Friday, November 27, 2015

The dreams are coming back

The dreams are coming back.
Slow down and feel their firefly glow.
Stay still and hear the rustle of their wings.
Open like a flower
and let them feed from your heart.
Don’t be afraid to remember
that your soul has wings
and you have a place to go flying.
The dreams are coming back.

Art: "He Sees" by Reet Kalamees.


nina said...

It´s interesting to watch that some auspicious dreams are coming back to us on a collective level even now. Once they were sent to us and left a few precious traces in this world. Later on, when it seems that kindness has almost disappeared, they reappear and inspire us with the same fervour. The Chinese made one of these recurring collective dreams into a beautiful movie, based on the origin of a legendary ceramic statue of Kuan Yin on the island of Putuo Shan. It is available on the net under the name Avalokiteshvara. If we happen to lose the courage to fly high in our best dreams and life, this movie has the power to restore trust in a very gentle way.
Thank you for the inspiring poem.

Robert Moss said...

It seems to have been a series of dreams and visions that led to the transformation of Avalokiteshvara, "The Lord Who Looks Down Upon the World" from a male figure in India into the female image of Kuan Yin in the imagination of China. Of course a bodhisattva is not confined to gender or form.

nina said...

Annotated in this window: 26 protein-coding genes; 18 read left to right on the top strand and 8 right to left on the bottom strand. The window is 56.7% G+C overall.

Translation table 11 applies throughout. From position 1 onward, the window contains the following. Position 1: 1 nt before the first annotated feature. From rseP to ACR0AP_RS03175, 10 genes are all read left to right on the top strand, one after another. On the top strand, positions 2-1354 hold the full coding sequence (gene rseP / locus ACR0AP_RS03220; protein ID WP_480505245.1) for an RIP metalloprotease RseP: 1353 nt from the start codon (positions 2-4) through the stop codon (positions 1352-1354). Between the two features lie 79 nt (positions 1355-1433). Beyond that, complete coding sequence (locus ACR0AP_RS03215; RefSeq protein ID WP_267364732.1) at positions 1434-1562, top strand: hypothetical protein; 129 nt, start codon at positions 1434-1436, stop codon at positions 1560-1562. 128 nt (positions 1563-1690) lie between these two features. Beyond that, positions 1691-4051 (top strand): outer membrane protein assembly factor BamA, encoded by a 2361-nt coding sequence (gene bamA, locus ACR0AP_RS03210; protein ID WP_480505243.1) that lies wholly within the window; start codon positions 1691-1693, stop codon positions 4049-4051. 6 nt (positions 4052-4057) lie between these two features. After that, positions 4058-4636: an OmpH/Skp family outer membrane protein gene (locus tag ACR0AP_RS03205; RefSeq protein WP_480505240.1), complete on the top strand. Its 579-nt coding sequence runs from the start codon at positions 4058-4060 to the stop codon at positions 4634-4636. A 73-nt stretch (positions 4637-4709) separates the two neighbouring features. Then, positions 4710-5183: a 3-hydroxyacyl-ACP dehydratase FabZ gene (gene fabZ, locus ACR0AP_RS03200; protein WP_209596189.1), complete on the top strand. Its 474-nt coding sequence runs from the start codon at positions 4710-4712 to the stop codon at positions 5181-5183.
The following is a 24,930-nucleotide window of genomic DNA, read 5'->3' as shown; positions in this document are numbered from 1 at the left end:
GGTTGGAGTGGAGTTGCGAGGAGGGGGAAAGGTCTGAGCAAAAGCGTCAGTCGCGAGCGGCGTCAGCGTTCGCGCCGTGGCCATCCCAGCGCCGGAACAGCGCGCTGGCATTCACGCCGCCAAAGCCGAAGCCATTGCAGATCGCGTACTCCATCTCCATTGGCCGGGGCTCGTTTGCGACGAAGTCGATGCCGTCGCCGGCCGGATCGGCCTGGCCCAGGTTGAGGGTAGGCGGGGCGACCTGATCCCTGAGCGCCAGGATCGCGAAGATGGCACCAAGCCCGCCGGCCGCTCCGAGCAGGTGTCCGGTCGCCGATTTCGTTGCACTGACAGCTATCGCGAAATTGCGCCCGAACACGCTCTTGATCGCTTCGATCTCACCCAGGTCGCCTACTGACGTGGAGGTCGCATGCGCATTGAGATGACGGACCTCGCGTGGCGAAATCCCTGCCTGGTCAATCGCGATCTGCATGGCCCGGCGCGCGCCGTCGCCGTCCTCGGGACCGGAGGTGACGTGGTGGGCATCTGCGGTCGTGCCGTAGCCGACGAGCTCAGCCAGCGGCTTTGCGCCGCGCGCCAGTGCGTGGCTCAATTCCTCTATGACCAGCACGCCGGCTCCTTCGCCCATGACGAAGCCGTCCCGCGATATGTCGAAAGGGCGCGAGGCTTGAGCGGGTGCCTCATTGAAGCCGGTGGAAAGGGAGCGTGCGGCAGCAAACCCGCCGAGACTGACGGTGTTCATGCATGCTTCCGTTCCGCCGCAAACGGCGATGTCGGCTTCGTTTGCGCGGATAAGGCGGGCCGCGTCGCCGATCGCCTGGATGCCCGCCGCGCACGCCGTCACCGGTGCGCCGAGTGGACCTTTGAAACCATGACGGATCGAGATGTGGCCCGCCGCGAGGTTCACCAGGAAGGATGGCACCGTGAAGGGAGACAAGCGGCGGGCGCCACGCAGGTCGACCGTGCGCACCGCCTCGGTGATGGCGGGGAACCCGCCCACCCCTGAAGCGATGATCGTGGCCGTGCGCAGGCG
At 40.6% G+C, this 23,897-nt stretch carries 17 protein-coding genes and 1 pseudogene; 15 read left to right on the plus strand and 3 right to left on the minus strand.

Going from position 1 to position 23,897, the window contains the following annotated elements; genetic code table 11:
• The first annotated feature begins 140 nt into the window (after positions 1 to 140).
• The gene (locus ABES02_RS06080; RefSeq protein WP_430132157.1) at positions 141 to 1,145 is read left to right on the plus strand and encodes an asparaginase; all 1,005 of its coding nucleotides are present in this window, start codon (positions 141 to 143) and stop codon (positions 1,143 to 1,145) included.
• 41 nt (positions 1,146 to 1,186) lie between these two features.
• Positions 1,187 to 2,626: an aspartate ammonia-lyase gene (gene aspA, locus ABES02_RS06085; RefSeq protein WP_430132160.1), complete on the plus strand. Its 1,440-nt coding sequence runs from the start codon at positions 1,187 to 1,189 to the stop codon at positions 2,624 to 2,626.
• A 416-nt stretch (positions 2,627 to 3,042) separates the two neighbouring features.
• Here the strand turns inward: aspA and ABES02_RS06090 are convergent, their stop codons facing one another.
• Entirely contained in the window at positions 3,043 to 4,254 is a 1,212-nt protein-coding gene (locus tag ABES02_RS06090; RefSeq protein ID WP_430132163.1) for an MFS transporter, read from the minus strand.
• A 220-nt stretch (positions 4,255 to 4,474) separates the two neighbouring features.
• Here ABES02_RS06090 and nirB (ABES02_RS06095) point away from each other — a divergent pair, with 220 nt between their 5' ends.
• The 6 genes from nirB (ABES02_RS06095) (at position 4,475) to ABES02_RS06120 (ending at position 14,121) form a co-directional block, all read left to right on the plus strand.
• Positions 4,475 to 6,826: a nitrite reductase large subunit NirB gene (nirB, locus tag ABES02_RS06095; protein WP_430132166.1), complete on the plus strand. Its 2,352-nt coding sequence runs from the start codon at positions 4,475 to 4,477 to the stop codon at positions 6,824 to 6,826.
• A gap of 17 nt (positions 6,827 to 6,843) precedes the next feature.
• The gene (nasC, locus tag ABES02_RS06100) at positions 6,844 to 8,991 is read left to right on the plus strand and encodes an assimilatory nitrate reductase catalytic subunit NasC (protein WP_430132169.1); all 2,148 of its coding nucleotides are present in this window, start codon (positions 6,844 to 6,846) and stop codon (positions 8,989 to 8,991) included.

I don´t know about dreams or visions, though there must have been many. Historically, both male and androgynous Avalokiteshvara are worshipped in China in the 6th and 7th century. Around the year 700 lives the compassionate Chinese princess Miao Shan who is later regarded as Kuan Yin´s embodiment ("the one who sees and hears the cries of the world") and could partially contribute to Avalokiteshvara´s female appearance.
But nearer to our time is the construction of the 18-metre high statue of Kuan Yin on the island of Putuo Shan in 1996.In the day of the consecration of the statue, when the ceremony started, the clouds dispersed and the "window to the heaven" opened. One sunray was falling directly down on the statue, so it seemed to be shining. The climax of that phenomena was at the end, when the clouds around the window formed the figure of Kuan Yin.
It is nice that her compassionate presence is always with us, well, if we allow it.